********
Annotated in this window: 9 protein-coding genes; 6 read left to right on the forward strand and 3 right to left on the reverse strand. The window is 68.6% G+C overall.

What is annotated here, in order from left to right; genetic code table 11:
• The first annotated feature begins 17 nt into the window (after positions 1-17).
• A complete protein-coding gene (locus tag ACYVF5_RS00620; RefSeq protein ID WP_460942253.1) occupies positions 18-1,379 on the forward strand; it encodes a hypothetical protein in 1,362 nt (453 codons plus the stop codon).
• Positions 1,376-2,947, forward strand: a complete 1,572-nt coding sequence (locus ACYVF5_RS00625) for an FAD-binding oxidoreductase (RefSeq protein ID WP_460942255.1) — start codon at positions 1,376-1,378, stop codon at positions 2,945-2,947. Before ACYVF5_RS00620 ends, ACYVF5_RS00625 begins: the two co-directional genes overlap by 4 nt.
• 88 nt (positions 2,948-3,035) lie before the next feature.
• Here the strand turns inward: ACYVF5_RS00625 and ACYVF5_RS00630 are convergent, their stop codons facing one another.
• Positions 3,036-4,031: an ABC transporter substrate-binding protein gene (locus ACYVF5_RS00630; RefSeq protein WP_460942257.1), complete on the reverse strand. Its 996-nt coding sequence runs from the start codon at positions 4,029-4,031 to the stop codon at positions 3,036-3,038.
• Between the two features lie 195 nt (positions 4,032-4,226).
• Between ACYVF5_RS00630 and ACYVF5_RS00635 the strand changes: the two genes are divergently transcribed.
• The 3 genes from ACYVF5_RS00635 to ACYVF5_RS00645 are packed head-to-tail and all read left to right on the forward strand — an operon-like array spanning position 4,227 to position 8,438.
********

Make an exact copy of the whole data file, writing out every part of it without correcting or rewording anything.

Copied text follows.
Annotated in this window: 9 protein-coding genes; 6 read left to right on the forward strand and 3 right to left on the reverse strand. The window is 68.6% G+C overall.

What is annotated here, in order from left to right; genetic code table 11:
• The first annotated feature begins 17 nt into the window (after positions 1-17).
• A complete protein-coding gene (locus tag ACYVF5_RS00620; RefSeq protein ID WP_460942253.1) occupies positions 18-1,379 on the forward strand; it encodes a hypothetical protein in 1,362 nt (453 codons plus the stop codon).
• Positions 1,376-2,947, forward strand: a complete 1,572-nt coding sequence (locus ACYVF5_RS00625) for an FAD-binding oxidoreductase (RefSeq protein ID WP_460942255.1) — start codon at positions 1,376-1,378, stop codon at positions 2,945-2,947. Before ACYVF5_RS00620 ends, ACYVF5_RS00625 begins: the two co-directional genes overlap by 4 nt.
• 88 nt (positions 2,948-3,035) lie before the next feature.
• Here the strand turns inward: ACYVF5_RS00625 and ACYVF5_RS00630 are convergent, their stop codons facing one another.
• Positions 3,036-4,031: an ABC transporter substrate-binding protein gene (locus ACYVF5_RS00630; RefSeq protein WP_460942257.1), complete on the reverse strand. Its 996-nt coding sequence runs from the start codon at positions 4,029-4,031 to the stop codon at positions 3,036-3,038.
• Between the two features lie 195 nt (positions 4,032-4,226).
• Between ACYVF5_RS00630 and ACYVF5_RS00635 the strand changes: the two genes are divergently transcribed.
• The 3 genes from ACYVF5_RS00635 to ACYVF5_RS00645 are packed head-to-tail and all read left to right on the forward strand — an operon-like array spanning position 4,227 to position 8,438.